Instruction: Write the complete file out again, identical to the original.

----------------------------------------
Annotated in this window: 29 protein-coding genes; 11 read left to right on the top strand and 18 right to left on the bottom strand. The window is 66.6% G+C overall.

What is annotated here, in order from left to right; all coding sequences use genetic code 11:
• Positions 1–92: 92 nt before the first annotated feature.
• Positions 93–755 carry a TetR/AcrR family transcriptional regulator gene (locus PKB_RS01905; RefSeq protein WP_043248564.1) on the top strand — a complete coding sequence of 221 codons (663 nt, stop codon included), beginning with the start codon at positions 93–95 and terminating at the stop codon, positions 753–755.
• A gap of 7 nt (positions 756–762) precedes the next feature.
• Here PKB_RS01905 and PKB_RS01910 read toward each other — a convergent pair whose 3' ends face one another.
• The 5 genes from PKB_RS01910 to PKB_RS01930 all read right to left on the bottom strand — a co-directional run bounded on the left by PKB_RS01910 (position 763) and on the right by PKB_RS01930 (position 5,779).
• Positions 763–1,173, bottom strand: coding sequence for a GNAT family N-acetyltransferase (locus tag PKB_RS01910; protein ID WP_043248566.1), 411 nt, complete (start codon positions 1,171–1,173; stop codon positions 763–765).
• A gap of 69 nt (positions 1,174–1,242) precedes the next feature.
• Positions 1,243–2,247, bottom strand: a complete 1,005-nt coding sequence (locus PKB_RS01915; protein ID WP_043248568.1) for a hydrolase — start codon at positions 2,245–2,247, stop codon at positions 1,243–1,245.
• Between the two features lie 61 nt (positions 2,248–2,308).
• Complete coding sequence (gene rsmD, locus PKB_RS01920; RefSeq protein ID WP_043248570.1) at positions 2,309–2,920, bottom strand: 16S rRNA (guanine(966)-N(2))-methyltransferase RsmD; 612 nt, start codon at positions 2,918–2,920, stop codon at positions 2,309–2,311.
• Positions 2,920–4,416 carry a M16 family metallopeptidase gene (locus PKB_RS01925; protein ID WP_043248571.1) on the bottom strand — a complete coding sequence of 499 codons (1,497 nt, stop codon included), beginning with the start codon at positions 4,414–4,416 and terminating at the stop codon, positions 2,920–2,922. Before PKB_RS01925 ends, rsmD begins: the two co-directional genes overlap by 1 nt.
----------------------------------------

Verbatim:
Annotated in this window: 29 protein-coding genes; 11 read left to right on the top strand and 18 right to left on the bottom strand. The window is 66.6% G+C overall.

What is annotated here, in order from left to right; all coding sequences use genetic code 11:
• Positions 1–92: 92 nt before the first annotated feature.
• Positions 93–755 carry a TetR/AcrR family transcriptional regulator gene (locus PKB_RS01905; RefSeq protein WP_043248564.1) on the top strand — a complete coding sequence of 221 codons (663 nt, stop codon included), beginning with the start codon at positions 93–95 and terminating at the stop codon, positions 753–755.
• A gap of 7 nt (positions 756–762) precedes the next feature.
• Here PKB_RS01905 and PKB_RS01910 read toward each other — a convergent pair whose 3' ends face one another.
• The 5 genes from PKB_RS01910 to PKB_RS01930 all read right to left on the bottom strand — a co-directional run bounded on the left by PKB_RS01910 (position 763) and on the right by PKB_RS01930 (position 5,779).
• Positions 763–1,173, bottom strand: coding sequence for a GNAT family N-acetyltransferase (locus tag PKB_RS01910; protein ID WP_043248566.1), 411 nt, complete (start codon positions 1,171–1,173; stop codon positions 763–765).
• A gap of 69 nt (positions 1,174–1,242) precedes the next feature.
• Positions 1,243–2,247, bottom strand: a complete 1,005-nt coding sequence (locus PKB_RS01915; protein ID WP_043248568.1) for a hydrolase — start codon at positions 2,245–2,247, stop codon at positions 1,243–1,245.
• Between the two features lie 61 nt (positions 2,248–2,308).
• Complete coding sequence (gene rsmD, locus PKB_RS01920; RefSeq protein ID WP_043248570.1) at positions 2,309–2,920, bottom strand: 16S rRNA (guanine(966)-N(2))-methyltransferase RsmD; 612 nt, start codon at positions 2,918–2,920, stop codon at positions 2,309–2,311.
• Positions 2,920–4,416 carry a M16 family metallopeptidase gene (locus PKB_RS01925; protein ID WP_043248571.1) on the bottom strand — a complete coding sequence of 499 codons (1,497 nt, stop codon included), beginning with the start codon at positions 4,414–4,416 and terminating at the stop codon, positions 2,920–2,922. Before PKB_RS01925 ends, rsmD begins: the two co-directional genes overlap by 1 nt.